One year after he trained with NBA legend Kobe Bryant, Boston Celtics’ Jayson Tatum has defended that training session with the Black Mamba. Speaking to reporters on Friday, Tatum explained Kobe had nothing to do with his disappointed 2018/19 season.
“I’m still going to shoot the mid-range. I’ve seen all the people talking about the de-Kobeing. Kobe didn’t teach me anything bad. Everything we talked about and he showed me was great. Last year, with the jump I didn’t make that everybody expected, it was not his fault. He’s one of the greatest ever, so everything he taught me was—I’m very grateful, and it helped me. I’ve got to take responsibility for how I played last year not being as big of a jump that people thought. But I’m still going to shoot mid-range.”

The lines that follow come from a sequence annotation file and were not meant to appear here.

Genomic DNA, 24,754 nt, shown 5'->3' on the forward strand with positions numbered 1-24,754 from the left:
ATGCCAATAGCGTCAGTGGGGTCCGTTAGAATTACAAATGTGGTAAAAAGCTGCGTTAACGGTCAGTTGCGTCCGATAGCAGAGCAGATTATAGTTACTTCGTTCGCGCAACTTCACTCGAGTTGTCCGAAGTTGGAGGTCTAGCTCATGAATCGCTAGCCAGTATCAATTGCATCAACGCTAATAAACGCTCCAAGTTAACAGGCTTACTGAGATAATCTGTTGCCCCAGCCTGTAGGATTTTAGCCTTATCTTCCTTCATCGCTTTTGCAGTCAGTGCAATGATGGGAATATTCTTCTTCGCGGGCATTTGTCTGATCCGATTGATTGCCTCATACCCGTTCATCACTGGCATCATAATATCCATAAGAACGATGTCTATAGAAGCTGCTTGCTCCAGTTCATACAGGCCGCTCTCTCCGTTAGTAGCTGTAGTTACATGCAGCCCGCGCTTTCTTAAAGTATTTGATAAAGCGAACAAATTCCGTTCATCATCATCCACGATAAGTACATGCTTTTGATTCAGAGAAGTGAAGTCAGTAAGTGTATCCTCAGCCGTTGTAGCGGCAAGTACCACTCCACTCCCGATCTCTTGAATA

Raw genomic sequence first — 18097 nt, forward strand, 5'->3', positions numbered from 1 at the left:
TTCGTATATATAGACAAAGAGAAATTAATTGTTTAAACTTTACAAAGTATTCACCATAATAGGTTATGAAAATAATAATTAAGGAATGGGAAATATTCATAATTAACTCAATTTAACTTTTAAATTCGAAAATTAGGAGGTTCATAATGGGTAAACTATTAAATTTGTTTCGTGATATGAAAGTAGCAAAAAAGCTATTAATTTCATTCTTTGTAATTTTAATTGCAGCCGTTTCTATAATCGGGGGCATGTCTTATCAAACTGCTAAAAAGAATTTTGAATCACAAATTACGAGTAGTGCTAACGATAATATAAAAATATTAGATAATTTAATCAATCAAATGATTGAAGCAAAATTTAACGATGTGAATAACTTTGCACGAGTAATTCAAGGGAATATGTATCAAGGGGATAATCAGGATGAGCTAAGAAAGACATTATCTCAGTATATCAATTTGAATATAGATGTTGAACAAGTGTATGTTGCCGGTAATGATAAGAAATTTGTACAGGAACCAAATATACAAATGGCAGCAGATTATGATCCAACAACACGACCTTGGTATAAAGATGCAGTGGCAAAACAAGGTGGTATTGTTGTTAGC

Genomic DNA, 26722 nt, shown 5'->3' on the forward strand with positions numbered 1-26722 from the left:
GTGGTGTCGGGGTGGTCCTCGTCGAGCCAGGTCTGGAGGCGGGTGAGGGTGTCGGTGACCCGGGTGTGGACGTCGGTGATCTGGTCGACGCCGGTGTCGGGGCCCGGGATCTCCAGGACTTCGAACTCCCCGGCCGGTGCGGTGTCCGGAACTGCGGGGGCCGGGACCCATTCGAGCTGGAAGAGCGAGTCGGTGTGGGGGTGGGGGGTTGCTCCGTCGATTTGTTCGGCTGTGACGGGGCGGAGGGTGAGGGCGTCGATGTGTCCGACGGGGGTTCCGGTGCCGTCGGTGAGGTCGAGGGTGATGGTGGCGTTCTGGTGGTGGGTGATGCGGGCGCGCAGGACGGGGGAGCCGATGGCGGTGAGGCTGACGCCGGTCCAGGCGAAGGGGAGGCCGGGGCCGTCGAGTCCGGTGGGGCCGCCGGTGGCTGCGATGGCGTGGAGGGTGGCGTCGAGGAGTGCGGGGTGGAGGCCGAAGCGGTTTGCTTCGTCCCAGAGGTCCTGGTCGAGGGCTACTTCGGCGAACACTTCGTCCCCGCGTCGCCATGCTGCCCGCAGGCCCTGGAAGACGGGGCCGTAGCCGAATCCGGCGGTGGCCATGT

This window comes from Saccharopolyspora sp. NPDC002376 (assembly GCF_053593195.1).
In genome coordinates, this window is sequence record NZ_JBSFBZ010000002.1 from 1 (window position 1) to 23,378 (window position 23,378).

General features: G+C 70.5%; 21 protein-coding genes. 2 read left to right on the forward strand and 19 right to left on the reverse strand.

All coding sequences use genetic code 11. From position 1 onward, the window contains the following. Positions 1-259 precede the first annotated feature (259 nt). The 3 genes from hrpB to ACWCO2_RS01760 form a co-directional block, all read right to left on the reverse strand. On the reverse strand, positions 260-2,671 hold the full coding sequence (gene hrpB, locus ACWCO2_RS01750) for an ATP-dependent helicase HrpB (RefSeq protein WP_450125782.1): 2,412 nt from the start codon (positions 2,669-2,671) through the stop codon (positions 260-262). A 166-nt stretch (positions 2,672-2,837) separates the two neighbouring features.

All these claims arrived after a story published by ESPN’s Tim Bontemps on Tuesday about the Celtics working to “de-Kobe” Tatum:
“He’d dribble into difficult midrange shots, including fadeaways. Those were shots Kobe Bryant, who worked with Tatum in the summer of 2018, made a living taking—and making. But the NBA has since evolved into a league hyper-focused on shots at the rim and beyond the arc—and, last year, Tatum didn’t take enough of either.
“Among the 96 players who had at least 100 direct isolations last season, according to data from Second Spectrum, Tatum ranked dead last in efficiency, with an average of .70 of a point per play.”
Following an overwhelming season, the Celtics are ready to be one of the contenders to win the East next season, and they expect Tatum to provide the help they need to do so. He had a terrific rookie season, but last year was completely different. This season he has the chance to change the narrative and prove he’s ready to become a star in the league.